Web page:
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The Basics and the Thread class - Java

In this day and age programmers must implement multi-threading solutions into their code. Every somewhat modern programming language that respects itself offers opportunities to work with threads. Today we’re going to learn how to do this in Java. This article requires at least a little knowledge of Java such as classes, objects, inheritance and interfaces. We’ll try to keep it simple.

  1. The Basics of Multiple Threads in Java
  2. The Basics and the Thread class
  3. The Runnable Interface
  4. Taking a Break!
By: Barzan "Tony" Antal
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February 25, 2009

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A traditional single-threaded application runs into a point where it "takes time" to accomplish a task, and then the entire program halts until that operation is completed, at which time the thread is able to move further. With multi-threading execution, if one thread "takes time," it won't block the flow of execution of other threads.  

We should also note that if one of the threads modifies a thread-specific variable, then all of the threads will end up "noticing" and working with the new value. Threads are always in one of the following states: running, resumed, ready to run, suspended, or blocked

The first is self-explanatory. The second is a kind of "ready to run" state after being suspended or blocked. A thread in the third state is obviously ready but has not started yet. The fourth state means the thread is temporarily suspended, while a thread in the final state is waiting for something.

Each thread also has a given priority. These are numeric values ranging from 1 to 10. The default priority level is 5 (NORM_PRIORITY constant). A higher priority thread during execution has priority over a lower valued one. The highest priority level, 10, is referred to by the constant MAX_PRIORITY, while the lowest 1 is akin to MIN_PRIORITY. These values are final static int's (meaning "constants" in everyday coding language). 

Under Java there are two possible ways to create threads. The first route involves doing a simple inheritance from the Thread class. The Thread class can be found inside the java.lang package. Extending this thread with a sub-class means inheriting the parent's attributes and methods. We are going to cover this a bit later, as well as the other solution, which is implementing the Runnable interface. Moreover, we'll explain the differences.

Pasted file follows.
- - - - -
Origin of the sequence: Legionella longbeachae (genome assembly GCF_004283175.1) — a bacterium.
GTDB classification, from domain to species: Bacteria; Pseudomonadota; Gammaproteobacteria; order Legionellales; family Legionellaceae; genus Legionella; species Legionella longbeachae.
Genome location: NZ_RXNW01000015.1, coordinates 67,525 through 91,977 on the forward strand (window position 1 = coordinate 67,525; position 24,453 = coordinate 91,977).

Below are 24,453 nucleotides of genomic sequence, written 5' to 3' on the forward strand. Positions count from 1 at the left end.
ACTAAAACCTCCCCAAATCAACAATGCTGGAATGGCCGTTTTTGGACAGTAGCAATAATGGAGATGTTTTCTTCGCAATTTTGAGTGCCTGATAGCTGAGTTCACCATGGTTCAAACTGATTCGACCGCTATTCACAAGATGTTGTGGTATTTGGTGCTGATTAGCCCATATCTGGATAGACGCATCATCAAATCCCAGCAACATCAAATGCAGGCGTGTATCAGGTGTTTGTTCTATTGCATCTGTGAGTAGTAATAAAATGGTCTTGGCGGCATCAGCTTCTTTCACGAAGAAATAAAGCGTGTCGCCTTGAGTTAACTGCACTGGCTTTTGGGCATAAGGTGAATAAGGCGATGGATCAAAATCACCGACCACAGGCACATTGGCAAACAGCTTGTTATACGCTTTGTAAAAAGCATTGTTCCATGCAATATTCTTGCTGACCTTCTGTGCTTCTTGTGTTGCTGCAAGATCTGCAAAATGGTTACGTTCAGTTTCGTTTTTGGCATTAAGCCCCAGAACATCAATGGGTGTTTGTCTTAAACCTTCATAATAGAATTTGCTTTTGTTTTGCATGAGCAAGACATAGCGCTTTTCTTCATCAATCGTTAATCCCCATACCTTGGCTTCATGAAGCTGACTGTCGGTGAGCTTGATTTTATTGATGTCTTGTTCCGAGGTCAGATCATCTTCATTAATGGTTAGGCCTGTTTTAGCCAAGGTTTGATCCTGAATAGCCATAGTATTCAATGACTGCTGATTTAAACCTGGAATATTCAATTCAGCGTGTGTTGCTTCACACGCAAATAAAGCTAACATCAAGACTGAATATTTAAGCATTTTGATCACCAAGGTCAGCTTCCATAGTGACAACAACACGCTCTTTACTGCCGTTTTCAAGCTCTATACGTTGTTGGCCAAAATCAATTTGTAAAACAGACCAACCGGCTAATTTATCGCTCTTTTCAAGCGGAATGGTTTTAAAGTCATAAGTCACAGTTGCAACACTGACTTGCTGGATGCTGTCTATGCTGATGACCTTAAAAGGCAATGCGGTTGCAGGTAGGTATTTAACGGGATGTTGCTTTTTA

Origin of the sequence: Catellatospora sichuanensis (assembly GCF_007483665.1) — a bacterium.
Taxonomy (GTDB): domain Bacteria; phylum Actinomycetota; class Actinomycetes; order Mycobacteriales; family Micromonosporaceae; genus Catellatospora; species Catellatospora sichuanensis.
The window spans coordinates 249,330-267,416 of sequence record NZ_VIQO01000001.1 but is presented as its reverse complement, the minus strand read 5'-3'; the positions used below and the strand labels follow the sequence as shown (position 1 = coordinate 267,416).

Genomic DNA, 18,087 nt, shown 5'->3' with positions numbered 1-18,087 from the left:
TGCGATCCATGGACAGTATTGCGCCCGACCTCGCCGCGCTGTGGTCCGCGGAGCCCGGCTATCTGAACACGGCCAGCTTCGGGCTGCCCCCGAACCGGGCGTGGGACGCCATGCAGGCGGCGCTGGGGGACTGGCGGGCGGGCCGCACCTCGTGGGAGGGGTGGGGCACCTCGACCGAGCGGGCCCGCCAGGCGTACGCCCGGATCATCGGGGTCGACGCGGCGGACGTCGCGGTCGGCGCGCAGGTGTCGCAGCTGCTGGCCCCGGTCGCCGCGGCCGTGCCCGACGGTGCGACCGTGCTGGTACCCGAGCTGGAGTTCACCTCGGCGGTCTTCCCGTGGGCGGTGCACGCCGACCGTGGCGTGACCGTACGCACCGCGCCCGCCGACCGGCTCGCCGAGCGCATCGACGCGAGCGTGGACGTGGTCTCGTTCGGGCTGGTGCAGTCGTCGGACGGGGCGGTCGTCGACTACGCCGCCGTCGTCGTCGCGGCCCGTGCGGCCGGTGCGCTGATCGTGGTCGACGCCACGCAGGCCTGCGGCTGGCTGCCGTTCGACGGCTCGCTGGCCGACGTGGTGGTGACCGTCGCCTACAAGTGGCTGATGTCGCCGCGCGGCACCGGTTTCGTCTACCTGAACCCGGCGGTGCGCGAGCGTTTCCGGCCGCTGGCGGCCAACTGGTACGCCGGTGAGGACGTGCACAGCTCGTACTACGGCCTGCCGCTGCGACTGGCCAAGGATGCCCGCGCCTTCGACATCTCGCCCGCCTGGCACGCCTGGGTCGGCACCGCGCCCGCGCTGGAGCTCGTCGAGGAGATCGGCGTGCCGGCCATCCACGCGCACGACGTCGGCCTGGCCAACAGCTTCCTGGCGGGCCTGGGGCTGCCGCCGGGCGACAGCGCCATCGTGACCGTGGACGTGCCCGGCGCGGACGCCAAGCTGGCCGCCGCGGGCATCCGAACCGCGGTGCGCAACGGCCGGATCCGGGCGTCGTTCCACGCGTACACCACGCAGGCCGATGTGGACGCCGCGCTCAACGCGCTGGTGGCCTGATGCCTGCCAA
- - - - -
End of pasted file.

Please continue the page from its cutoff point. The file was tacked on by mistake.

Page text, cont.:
For now let's stick to the first route. What we're going to do once the inheritance is done is override the run() method within the sub-class. This is the place where we should actually write the part that tells it "what to do" once launched. Furthermore, we can create an object instance of the sub-class, and right after this we can call the start() method of the aforementioned object that kick-starts the thread. 

class MyThread extends Thread{

private int a;


public MyThread(int a){

this.a = a;


public void run(){

for (int i = 1; i <= a; ++i){

System.out.println(getName() + " is " + i);




catch(InterruptedException e){}





class MainMyThread{

public static void main(String args[]){

MyThread thr1, thr2;

thr1 = new MyThread(5);

thr2 = new MyThread(10);





The output of the above code snippet is the following. As you can see, the threads are being run simultaneously, so the lines are printed one after another at the same time until the count of five is reached. After that, only the second thread continues. The first thread dies since it has done its work. 

Thread-0 is 1

Thread-1 is 1

Thread-0 is 2

Thread-1 is 2

Thread-0 is 3

Thread-1 is 3

Thread-0 is 4

Thread-1 is 4

Thread-0 is 5

Thread-1 is 5

Thread-1 is 6

Thread-1 is 7

Thread-1 is 8

Thread-1 is 9

Thread-1 is 10

In the code snippet above we have explicitly called the start() method of the two threads. This is one way of doing it. However, some people prefer launching the start() method instantaneously as soon as the object instance is created (basically, a new thread is initialized). You can do this by calling the start() method from the constructor. 

public MyThread(int a){

this.a = a;

start(); // this is the extra line, it starts the threads!


On the next page we're going to tackle the other solution for creating new threads. 

>>> More Java & J2EE Articles          >>> More By Barzan "Tony" Antal

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